Learn how to grow redcurrants in your garden with this easy to follow guide. Sun requirements, planting tips, feeding and harvesting information included!
What soil is good for Redcurrants?
Well draining soil with plenty of compost mixed in.
How much sun do Redcurrants need?
Prefers full sun, will tolerate part sun or afternoon shade.
Are Redcurrants frost tolerant?
Yes, but may need protection from severe frosts.
How much space do Redcurrants need?
Roughly 1m apart
When should I plant Redcurrants?
Late autumn or early spring is the best time to transplant most dormant plants. Plants, with the exception of bare-root, can be transplanted at anytime between when the ground thaws and when it freezes (so anytime if you are in a frost free climate). However, if transplanting in the heat of summer, you'll need to be diligent in watering and provide extra shade for your plant in the first few weeks after transplanting.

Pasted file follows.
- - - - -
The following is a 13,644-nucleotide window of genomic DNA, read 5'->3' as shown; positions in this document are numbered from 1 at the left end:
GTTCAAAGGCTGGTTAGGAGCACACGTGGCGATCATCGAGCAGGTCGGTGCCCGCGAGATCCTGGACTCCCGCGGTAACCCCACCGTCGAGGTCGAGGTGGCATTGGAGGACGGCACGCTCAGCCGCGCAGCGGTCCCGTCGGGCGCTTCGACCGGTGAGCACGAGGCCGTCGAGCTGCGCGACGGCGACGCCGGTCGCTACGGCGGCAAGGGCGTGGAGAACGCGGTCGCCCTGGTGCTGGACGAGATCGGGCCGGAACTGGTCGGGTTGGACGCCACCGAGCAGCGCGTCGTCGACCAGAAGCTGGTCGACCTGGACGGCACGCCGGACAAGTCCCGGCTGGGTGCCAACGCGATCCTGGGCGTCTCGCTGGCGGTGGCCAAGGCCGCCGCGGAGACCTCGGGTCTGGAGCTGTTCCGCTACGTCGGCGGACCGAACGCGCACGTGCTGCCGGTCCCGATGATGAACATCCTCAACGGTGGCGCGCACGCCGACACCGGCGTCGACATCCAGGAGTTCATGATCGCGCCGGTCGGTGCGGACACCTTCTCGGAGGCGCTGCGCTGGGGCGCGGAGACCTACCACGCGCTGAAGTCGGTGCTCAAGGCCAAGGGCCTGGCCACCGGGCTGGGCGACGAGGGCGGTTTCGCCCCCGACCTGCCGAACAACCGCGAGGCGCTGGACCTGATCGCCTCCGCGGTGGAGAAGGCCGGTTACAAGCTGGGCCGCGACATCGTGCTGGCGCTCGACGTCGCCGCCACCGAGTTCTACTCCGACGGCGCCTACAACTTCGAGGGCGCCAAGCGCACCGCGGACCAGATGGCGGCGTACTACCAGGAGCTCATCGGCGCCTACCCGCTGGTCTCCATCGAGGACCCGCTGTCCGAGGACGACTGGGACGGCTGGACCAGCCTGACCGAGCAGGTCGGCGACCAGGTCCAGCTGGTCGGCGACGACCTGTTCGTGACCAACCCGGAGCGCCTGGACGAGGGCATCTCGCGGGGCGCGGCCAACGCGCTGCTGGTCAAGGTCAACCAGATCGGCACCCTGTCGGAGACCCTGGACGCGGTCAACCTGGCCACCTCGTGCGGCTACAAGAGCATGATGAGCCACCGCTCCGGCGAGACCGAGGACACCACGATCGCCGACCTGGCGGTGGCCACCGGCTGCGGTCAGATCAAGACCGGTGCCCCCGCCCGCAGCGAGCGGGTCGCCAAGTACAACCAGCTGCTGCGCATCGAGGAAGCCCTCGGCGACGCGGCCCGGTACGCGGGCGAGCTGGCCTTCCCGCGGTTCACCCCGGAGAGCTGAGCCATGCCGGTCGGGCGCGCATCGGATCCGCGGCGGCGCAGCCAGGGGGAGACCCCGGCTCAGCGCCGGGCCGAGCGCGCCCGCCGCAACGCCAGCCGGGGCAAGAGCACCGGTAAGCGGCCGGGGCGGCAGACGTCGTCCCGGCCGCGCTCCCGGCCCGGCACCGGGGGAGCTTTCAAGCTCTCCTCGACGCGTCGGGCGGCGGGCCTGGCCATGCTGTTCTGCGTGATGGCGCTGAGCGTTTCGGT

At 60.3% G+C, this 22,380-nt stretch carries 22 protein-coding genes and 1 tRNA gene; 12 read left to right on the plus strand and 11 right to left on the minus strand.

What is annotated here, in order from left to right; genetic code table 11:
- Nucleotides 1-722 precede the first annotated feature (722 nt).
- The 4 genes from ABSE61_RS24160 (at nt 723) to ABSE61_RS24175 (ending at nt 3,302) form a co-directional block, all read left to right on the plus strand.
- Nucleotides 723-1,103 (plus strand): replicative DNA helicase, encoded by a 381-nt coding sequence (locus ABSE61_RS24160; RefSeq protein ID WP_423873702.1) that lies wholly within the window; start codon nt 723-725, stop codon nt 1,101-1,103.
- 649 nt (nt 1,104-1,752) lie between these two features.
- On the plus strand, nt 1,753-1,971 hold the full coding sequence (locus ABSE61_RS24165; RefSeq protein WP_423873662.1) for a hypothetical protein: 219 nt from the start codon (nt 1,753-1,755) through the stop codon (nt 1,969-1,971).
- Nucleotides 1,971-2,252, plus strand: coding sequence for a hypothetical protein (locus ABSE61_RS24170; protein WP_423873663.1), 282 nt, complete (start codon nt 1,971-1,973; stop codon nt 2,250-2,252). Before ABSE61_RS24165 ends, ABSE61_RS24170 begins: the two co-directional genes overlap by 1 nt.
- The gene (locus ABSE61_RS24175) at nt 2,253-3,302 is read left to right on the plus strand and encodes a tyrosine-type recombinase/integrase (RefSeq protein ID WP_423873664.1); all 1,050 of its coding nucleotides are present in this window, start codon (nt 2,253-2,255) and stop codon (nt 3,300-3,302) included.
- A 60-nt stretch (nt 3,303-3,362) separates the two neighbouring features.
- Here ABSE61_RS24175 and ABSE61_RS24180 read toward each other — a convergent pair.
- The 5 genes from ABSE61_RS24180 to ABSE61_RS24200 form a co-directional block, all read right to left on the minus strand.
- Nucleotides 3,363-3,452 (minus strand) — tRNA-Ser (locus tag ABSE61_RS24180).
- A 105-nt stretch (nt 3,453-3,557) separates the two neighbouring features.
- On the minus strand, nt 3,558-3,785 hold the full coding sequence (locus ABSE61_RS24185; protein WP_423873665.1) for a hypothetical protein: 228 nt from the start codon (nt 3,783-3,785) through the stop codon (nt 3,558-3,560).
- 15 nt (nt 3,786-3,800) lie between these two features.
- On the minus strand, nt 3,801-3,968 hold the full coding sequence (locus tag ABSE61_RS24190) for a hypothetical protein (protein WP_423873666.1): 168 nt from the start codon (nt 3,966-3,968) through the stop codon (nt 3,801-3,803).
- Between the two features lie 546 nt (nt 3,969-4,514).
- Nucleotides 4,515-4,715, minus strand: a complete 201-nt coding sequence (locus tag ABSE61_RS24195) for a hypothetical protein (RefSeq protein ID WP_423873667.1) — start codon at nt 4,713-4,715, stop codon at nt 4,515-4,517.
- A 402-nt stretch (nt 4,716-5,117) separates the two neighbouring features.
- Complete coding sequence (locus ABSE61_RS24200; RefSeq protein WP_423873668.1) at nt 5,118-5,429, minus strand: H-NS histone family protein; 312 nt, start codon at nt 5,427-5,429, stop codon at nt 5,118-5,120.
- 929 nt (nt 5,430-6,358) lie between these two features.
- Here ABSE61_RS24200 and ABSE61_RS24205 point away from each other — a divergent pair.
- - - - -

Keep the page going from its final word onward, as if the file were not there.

Dig a hole 2-3 times the width of the root ball. The hole should allow the plant to sit at the same level in the soil as it was previously. Fill the hole with soil ensuring the crown of the plant, where roots and stem meet, is level with the soil surface.
Plant out in the early morning or evening and/or on an overcast day. Avoid planting at peak sun times or on windy days, this will allow your plants to settle in comfortably and protect them from windburn and sunburn.
What do I feed Redcurrants?
Each spring, top-dress the soil around the plant with a fresh layer of well rotted compost, some potash and an organic fertiliser. Mulch the soil well. An organic fertiliser can also be used throughout the season, particularly if the leaves start showing signs of nutrient deficiency.
When can I harvest Redcurrants?
Continuous harvest throughout the season when berries are red. Can be used fresh or frozen for future use.
What pests do Redcurrants get?
Aphids, Mites, Weevils, Slug, Snail, Common Gooseberry Sawfly
What diseases do Redcurrants get?
Cane Blight, Gray Mold, Raspberry Leaf Spot, Spur Blight, Yellow Rust, Fire Blight, Leaf Curl, Mosaic Virus, Raspberry Ringspot, Phytophthora Root Rot
Is there anything else I need to know about Redcurrants?
At the end of the season, prune the plant in order to remove old or unproductive wood. Open up the center to let light and air in by removing any overlapping branches, this will help prevent disease.